We explored that museum for awhile and then went back out to the street where our cousins looked for a place for us to eat at. We ended up at a charming Austrian pub called Sternbraeu. There we tasted austrian beer (Kaiser), and had some tasty Austrian food: Diane had some incredibly tender deer stew, and I tried Wiener Schnitzel. Both were excellent and tasty and made for a nice end to our explorations of Salzburg.

The drive to Linz (where all my Austrian relatives live) is about an hour and a half, and Diane and I were both pretty sleepy on the ride home. We arrived and said hi to everyone and soon after that we were eating again! I have a feeling this trip will involve lots of food.

Both Diane and I were pretty tired so we got to bed early and slept in which was quite nice. The next day was pretty quiet and relaxing. We got up late, and after a bit of breakfast my cousin Kien showed us around SolarCity: the development that he lives in on the outskirts of Linz. The development is pretty neat -- they have a bunch of buildings that are built to conserve energy and most of the buildings have solar panels on top to help supplement the energy supply. It's quite a new place, built in the last 5 years or so, but it's pretty cool.

Candle Making Wide AngleWe walked around for a little while and then returned back to the house where we had some lunch, and met up with the rest of the family. We spent a little time planning out the next few days and then my cousin Sabine and her husband took us into Linz to see a little bit of the city. The city was alive with more Christmas markets. Our destination though this night was a little candle-making place which was pretty cool. We got to make our own candles by starting with the wick and dipping it into pots of hot liquid wax repeatedly until we got a desired thickness. Our candles didn't quite turn out as nicely as I might've liked -- no one told us how fast we should dip them, so we went a bit too fast. Our candles are a bit bumpy, but it was still great fun! Some people were doing some pretty neat things with the wax! It was a great atmosphere, and a surprising amount of fun.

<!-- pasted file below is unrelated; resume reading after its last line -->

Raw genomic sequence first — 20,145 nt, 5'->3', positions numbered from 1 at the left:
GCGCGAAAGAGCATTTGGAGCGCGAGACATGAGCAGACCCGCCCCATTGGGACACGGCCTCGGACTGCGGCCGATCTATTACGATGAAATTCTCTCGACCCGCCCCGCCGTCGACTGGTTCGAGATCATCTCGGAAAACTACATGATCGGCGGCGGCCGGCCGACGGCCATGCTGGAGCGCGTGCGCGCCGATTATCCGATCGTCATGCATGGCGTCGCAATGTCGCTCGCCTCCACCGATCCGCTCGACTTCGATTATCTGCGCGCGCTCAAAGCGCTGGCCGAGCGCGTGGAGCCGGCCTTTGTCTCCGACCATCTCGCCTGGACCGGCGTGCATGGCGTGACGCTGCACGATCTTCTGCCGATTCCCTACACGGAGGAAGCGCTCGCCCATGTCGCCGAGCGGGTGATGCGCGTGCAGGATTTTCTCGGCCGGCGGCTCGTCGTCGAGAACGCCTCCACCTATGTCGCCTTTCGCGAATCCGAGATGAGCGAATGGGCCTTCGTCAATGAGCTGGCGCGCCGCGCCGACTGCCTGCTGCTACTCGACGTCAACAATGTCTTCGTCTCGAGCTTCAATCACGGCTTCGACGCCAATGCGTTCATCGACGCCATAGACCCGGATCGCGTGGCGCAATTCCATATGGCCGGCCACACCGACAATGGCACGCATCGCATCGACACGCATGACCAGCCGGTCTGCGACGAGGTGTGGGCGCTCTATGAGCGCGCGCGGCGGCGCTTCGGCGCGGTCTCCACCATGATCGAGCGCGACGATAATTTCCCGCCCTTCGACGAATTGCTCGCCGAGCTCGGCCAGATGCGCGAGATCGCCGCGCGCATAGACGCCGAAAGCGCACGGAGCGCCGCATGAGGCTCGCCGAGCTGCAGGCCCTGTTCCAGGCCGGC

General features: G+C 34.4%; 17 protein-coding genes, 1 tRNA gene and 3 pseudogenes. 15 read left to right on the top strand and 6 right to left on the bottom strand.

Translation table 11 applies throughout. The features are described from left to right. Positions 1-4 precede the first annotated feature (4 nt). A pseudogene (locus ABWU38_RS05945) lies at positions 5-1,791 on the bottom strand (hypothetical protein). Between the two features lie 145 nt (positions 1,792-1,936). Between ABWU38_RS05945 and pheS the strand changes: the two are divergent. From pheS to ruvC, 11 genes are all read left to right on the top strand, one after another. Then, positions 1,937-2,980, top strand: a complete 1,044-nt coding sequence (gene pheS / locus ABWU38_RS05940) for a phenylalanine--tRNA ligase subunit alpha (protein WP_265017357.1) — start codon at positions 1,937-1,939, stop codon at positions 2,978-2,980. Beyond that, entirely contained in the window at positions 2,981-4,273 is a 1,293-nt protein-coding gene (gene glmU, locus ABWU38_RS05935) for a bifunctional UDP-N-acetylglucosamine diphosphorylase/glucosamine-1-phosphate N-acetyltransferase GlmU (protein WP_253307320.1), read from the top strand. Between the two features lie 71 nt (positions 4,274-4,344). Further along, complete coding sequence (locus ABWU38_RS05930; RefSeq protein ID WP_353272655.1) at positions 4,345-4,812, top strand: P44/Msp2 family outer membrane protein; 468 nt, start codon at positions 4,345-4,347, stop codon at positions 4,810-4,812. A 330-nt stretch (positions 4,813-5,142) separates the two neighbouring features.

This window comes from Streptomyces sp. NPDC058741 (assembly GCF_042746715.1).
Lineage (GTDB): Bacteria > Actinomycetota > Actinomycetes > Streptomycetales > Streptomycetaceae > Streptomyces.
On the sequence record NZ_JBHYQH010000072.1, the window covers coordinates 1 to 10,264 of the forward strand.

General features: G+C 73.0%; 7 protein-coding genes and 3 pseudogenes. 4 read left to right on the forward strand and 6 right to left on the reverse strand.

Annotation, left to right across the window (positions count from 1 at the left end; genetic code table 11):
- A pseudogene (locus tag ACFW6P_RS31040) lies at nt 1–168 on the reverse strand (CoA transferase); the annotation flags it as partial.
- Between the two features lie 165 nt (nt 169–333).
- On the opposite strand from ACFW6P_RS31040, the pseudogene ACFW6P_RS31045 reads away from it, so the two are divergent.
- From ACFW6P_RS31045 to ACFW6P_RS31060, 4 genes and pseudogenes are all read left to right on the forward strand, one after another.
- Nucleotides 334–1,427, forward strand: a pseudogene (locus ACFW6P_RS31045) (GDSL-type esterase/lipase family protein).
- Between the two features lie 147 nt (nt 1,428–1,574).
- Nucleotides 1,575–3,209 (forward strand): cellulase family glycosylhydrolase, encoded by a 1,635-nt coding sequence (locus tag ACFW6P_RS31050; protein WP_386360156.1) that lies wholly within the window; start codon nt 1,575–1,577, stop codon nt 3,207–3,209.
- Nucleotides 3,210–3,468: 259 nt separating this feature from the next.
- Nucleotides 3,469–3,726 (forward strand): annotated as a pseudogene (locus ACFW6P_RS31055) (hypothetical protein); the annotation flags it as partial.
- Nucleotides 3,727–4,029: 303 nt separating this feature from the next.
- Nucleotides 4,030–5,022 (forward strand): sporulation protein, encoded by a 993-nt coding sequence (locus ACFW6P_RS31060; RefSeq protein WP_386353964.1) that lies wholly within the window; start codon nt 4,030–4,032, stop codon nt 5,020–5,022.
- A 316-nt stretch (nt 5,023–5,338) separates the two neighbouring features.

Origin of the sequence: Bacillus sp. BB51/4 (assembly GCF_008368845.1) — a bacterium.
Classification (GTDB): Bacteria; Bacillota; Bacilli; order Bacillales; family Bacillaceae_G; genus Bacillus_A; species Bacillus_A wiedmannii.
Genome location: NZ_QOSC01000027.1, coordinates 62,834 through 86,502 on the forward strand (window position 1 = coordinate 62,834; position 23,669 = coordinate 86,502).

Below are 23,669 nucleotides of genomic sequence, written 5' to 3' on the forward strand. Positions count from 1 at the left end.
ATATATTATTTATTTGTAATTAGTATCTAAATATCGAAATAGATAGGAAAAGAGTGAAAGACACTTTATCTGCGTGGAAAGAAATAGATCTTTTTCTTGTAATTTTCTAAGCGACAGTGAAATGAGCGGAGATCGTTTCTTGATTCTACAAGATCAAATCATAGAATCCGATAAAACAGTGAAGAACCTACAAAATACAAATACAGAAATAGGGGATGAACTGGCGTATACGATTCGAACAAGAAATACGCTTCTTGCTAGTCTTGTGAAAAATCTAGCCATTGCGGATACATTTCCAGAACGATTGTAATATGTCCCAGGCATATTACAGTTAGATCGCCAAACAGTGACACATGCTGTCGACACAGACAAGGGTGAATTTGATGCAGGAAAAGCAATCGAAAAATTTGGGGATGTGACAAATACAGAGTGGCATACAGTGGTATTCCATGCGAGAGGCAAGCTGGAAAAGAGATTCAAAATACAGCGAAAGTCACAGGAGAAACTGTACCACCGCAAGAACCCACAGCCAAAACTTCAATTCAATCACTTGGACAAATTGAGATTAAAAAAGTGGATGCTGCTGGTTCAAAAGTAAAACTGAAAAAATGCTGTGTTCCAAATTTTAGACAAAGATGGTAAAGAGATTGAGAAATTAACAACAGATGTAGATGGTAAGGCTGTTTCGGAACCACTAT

Couple ShotAfter our candle making foray, we attempted to go have dinner, but were thwarted by closed restaurants (many of them aren't open on Sundays or open only from Tuesday through Saturday. Eventually we did find a place to eat though ... and after we made our order we quickly learned that the portions at this restaurant were *enourmous*! Each of us got a large frying pan full of food -- which none of us finished entirely. Mine had Roast beef, ham, a white bread dumpling, and an egg/potato thing stuffed with little chopped pieces of ham on top of saurkraut. Diane had bratwurst sausages with potatoes and saurkraut. It was all very tasty, but also quite plentiful!

We returned to Solarcity stuffed and happy and quite relaxed! So that was our first two days in Austria. There's a lot more to come, but I'm tired so I'll write more when I next get the chance.

Morgan